Generally, courts have defined a private membership club as “an association of persons for social and recreational purposes or for the promotion of some common object ….” Quijano v. University Federal Credit Union, 617 F.2d 129, 131 (5th Cir. 1980)
Jonah has been guiding me to the gym most days since we returned from guide dog school graduation. Recently in the locker room, a fellow patron looked at Jonah and commented, “I see we have a new member.”
A club is an association of people who have a common cause or interest. The important point is that these bodies are “unincorporated associations” and have no legal identity, unlike a company or partnership. As a result they can only act through individuals, usually their officers or members of its management committee.
Jonah’s workout was getting me through the streets safely. He was then free to nap next to the elliptical strider a nine while I got my exercise. He figured that there was no need for his own gym membership. After all, the only reason he was even there was that he dutifully complied with my requestI, “Jonah, find the locker.”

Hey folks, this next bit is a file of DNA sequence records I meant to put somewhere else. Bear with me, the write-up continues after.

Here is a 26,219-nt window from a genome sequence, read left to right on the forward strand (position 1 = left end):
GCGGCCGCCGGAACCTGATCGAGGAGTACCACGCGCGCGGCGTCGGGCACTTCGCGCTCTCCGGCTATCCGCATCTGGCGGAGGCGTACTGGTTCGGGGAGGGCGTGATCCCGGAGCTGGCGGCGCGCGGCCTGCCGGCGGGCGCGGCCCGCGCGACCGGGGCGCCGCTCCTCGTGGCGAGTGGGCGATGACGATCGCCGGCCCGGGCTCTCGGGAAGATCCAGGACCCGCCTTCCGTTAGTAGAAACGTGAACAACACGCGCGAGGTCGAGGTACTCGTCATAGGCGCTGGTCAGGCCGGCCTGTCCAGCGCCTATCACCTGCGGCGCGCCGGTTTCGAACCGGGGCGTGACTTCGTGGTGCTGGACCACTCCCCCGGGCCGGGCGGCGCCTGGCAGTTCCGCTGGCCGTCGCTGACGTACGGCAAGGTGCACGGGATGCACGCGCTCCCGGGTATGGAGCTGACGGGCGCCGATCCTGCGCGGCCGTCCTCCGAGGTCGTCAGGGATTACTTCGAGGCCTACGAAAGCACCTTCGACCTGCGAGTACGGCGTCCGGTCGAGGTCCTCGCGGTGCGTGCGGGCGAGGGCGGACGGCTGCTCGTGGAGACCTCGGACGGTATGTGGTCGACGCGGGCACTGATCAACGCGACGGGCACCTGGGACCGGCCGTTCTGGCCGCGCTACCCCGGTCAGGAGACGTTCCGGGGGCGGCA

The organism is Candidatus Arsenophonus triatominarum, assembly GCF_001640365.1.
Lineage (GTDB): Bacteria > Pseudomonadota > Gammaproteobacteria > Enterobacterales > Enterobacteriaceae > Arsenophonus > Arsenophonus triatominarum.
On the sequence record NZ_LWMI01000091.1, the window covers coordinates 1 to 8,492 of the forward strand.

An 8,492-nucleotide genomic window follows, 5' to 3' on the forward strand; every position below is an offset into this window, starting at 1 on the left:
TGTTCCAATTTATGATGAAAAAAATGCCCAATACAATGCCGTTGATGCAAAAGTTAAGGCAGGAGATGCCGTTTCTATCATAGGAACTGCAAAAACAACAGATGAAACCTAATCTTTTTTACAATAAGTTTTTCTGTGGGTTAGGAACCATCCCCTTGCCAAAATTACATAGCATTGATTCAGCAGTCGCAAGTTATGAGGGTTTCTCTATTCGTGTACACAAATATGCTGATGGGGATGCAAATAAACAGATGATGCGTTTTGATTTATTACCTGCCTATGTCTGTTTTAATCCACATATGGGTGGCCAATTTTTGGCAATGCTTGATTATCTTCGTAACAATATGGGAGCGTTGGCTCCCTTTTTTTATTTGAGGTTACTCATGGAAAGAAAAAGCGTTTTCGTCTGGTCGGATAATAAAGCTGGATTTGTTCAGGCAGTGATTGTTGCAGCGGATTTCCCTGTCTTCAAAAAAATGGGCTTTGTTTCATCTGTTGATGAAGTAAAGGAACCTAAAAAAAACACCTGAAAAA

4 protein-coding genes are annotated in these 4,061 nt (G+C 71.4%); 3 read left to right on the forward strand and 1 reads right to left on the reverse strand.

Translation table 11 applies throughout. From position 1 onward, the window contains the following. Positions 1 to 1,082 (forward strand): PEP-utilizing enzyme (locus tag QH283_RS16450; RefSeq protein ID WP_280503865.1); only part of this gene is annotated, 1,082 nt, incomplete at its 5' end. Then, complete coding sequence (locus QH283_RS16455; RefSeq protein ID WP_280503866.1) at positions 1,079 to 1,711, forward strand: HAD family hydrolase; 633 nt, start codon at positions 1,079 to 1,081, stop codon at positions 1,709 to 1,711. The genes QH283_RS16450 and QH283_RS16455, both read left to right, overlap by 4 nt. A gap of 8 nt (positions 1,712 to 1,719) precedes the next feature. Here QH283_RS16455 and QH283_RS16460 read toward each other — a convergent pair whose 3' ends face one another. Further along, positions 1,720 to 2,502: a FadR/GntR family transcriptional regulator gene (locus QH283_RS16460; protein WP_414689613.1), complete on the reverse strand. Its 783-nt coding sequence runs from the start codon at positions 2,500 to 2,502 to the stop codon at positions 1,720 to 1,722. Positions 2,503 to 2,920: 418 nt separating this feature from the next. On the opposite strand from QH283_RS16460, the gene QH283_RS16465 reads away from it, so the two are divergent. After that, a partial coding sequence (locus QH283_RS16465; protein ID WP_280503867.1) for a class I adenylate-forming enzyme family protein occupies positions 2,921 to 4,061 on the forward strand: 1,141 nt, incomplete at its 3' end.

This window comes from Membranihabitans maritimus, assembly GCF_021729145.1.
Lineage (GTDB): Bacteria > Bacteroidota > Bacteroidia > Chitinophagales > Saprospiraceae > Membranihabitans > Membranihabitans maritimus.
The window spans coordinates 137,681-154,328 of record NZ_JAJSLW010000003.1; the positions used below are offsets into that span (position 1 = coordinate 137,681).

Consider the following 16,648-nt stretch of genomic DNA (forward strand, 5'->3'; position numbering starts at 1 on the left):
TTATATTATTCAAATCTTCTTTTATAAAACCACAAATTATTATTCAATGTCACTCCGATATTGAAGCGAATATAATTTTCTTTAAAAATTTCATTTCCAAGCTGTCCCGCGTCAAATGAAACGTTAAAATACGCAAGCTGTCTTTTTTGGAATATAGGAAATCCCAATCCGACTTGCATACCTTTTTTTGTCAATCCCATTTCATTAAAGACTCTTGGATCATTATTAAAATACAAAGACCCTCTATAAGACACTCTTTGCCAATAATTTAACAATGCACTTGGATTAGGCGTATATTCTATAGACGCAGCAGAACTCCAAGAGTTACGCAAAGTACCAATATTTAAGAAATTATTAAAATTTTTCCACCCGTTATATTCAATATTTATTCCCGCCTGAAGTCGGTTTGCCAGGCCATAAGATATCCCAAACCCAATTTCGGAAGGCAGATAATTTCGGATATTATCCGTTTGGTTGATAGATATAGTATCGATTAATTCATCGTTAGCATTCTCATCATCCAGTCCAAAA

Who may become a member is defined by the rules; however, the rules on membership must not breach the legislation relating to race, sex, religious and sexual orientation. Simply stated, in the private club industry, a little “discrimination” can go a long way in avoiding potential lawsuits based on discrimination!
Another bloke laughed and remarked, “Maybe you are here on HIS membership.” Since Jonah was responsible for me getting to the gym without injury or harm, I thought perhaps our status was a TEAM MEMBERSHIP.